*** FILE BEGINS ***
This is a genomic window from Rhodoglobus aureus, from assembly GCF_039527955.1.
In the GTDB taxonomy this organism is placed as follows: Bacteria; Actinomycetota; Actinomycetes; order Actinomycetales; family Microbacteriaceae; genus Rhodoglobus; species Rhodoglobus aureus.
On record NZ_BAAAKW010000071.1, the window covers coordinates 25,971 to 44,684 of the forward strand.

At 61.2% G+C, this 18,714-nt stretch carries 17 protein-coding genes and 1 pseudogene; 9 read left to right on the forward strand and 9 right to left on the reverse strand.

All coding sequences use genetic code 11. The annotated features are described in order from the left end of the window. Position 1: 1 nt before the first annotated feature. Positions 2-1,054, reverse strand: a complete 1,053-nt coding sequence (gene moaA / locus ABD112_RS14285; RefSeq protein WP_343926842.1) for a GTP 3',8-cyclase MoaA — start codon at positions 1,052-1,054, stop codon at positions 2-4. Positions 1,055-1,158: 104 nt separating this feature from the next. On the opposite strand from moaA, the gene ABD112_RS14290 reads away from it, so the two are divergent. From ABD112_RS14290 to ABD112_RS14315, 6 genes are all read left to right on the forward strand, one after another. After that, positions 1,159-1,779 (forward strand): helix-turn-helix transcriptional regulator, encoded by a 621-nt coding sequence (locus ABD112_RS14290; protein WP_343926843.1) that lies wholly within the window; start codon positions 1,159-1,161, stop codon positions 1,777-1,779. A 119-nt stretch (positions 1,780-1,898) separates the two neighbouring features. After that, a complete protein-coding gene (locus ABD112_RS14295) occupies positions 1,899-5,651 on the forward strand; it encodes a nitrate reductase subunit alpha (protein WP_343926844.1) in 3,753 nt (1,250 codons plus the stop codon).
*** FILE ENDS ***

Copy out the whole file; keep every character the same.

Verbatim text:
This is a genomic window from Rhodoglobus aureus, from assembly GCF_039527955.1.
In the GTDB taxonomy this organism is placed as follows: Bacteria; Actinomycetota; Actinomycetes; order Actinomycetales; family Microbacteriaceae; genus Rhodoglobus; species Rhodoglobus aureus.
On record NZ_BAAAKW010000071.1, the window covers coordinates 25,971 to 44,684 of the forward strand.

At 61.2% G+C, this 18,714-nt stretch carries 17 protein-coding genes and 1 pseudogene; 9 read left to right on the forward strand and 9 right to left on the reverse strand.

All coding sequences use genetic code 11. The annotated features are described in order from the left end of the window. Position 1: 1 nt before the first annotated feature. Positions 2-1,054, reverse strand: a complete 1,053-nt coding sequence (gene moaA / locus ABD112_RS14285; RefSeq protein WP_343926842.1) for a GTP 3',8-cyclase MoaA — start codon at positions 1,052-1,054, stop codon at positions 2-4. Positions 1,055-1,158: 104 nt separating this feature from the next. On the opposite strand from moaA, the gene ABD112_RS14290 reads away from it, so the two are divergent. From ABD112_RS14290 to ABD112_RS14315, 6 genes are all read left to right on the forward strand, one after another. After that, positions 1,159-1,779 (forward strand): helix-turn-helix transcriptional regulator, encoded by a 621-nt coding sequence (locus ABD112_RS14290; protein WP_343926843.1) that lies wholly within the window; start codon positions 1,159-1,161, stop codon positions 1,777-1,779. A 119-nt stretch (positions 1,780-1,898) separates the two neighbouring features. After that, a complete protein-coding gene (locus ABD112_RS14295) occupies positions 1,899-5,651 on the forward strand; it encodes a nitrate reductase subunit alpha (protein WP_343926844.1) in 3,753 nt (1,250 codons plus the stop codon).